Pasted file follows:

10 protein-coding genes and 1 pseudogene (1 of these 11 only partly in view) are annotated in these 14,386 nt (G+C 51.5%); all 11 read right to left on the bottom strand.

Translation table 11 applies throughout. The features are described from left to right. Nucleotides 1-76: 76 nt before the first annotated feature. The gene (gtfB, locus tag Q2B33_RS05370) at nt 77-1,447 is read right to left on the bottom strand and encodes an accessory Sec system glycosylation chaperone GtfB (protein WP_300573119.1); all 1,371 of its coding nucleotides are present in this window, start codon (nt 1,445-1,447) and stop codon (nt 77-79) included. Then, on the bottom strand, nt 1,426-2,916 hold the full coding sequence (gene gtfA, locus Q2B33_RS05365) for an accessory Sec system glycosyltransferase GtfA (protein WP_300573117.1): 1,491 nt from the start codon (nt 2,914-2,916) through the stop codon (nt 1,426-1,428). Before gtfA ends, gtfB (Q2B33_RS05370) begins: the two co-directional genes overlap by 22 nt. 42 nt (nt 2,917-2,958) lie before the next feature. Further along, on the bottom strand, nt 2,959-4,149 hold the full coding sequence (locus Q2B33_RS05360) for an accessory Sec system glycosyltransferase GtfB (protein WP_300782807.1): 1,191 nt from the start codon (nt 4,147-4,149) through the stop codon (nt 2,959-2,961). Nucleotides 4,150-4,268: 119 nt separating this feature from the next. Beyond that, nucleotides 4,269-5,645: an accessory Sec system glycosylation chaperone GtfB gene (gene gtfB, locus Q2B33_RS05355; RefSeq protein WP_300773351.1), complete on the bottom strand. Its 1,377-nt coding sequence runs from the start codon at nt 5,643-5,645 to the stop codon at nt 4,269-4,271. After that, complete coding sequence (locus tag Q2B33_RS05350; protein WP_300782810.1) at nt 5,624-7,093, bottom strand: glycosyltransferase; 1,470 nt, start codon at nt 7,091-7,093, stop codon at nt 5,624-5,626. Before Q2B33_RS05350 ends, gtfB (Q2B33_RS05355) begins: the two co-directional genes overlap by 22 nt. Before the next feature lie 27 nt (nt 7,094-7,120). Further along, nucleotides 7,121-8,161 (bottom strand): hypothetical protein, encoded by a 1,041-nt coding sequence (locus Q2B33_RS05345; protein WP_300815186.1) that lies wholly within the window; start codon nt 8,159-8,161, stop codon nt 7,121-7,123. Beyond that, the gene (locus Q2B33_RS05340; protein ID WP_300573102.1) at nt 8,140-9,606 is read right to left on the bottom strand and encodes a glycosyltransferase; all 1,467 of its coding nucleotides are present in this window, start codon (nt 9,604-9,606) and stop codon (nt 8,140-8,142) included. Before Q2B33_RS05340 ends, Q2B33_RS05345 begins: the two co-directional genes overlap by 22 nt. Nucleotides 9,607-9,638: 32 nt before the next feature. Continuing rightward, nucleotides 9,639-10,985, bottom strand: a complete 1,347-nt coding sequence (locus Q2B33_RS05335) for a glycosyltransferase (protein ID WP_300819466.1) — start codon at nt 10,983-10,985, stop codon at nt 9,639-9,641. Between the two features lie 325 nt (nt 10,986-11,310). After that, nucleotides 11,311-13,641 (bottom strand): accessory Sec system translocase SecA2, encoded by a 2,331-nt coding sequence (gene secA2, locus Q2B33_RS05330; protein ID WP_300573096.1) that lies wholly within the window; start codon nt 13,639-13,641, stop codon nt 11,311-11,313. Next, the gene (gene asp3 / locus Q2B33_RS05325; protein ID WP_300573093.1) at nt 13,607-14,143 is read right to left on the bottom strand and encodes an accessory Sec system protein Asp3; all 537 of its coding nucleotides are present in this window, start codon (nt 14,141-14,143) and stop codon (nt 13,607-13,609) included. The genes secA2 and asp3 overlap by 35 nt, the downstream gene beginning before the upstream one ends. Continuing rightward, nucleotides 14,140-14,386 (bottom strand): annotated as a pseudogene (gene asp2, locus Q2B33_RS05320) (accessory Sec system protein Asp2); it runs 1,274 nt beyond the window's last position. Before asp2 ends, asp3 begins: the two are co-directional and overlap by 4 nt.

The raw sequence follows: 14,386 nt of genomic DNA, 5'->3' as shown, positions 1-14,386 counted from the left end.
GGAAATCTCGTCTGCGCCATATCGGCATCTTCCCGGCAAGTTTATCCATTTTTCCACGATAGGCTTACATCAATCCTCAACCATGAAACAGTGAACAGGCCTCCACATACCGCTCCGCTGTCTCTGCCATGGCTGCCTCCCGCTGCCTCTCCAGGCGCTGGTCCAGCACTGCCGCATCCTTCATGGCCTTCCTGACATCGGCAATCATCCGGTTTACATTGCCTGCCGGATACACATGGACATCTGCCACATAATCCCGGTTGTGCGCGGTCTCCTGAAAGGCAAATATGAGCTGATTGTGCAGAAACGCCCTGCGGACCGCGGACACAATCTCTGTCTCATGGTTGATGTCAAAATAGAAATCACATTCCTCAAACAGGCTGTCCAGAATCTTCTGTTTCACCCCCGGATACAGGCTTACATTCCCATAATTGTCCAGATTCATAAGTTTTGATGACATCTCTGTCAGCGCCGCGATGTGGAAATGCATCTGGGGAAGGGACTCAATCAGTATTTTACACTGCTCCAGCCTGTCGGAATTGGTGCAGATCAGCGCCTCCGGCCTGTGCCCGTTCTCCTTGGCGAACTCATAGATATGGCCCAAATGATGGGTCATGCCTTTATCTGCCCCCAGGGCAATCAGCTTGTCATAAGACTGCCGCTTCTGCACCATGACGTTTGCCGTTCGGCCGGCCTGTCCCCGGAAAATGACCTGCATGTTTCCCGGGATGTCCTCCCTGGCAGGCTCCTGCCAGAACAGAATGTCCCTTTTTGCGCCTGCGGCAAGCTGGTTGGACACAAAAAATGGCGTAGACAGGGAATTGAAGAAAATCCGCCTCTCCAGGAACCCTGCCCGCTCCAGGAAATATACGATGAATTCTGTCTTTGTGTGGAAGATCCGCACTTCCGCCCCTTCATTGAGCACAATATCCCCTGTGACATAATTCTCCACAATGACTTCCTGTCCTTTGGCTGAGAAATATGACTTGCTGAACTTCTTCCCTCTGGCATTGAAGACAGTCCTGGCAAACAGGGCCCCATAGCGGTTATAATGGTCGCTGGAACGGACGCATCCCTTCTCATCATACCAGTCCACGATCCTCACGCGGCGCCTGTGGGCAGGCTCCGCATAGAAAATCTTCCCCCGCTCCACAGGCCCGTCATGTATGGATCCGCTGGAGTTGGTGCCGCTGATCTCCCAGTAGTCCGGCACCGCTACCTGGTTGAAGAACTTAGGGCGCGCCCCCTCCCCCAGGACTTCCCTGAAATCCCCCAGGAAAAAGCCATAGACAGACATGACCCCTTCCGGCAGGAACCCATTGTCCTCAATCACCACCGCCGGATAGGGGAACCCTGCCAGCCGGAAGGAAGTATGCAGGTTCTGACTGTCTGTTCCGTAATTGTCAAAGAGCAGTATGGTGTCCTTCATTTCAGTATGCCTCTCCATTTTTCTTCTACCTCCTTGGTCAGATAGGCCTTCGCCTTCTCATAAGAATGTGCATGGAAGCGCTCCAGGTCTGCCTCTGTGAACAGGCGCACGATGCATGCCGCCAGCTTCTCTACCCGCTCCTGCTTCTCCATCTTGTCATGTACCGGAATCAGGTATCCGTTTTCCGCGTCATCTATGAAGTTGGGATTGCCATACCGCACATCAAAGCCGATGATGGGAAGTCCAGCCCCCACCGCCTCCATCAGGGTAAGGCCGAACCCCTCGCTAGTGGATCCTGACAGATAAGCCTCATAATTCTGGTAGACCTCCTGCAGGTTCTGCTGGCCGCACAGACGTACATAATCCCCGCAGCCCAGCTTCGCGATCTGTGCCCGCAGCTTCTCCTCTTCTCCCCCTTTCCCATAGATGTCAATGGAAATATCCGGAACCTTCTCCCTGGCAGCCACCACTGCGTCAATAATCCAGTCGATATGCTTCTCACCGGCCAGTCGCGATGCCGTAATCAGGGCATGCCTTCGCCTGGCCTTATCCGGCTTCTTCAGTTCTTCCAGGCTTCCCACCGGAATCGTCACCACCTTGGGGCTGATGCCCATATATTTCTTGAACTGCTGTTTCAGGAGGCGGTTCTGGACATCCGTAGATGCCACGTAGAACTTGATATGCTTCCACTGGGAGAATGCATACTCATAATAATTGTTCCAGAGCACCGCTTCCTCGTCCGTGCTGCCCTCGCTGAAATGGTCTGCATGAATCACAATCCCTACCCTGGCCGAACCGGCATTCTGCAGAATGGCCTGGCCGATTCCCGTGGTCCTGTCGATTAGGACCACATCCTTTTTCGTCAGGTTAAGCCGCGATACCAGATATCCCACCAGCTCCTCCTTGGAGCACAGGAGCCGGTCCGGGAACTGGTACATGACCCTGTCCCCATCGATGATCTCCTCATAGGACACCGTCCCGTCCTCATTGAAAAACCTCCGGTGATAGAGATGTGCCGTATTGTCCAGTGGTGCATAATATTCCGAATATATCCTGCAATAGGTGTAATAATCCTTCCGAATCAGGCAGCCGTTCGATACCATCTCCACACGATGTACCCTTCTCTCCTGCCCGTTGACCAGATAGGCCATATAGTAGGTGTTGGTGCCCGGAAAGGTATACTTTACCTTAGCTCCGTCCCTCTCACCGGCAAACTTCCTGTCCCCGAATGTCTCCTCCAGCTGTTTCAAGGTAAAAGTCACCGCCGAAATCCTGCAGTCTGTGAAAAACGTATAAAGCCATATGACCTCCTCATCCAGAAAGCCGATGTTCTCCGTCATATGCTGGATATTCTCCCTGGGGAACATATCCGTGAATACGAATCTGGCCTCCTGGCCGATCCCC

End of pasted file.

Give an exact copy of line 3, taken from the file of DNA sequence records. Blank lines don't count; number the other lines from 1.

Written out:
The raw sequence follows: 14,386 nt of genomic DNA, 5'->3' as shown, positions 1-14,386 counted from the left end.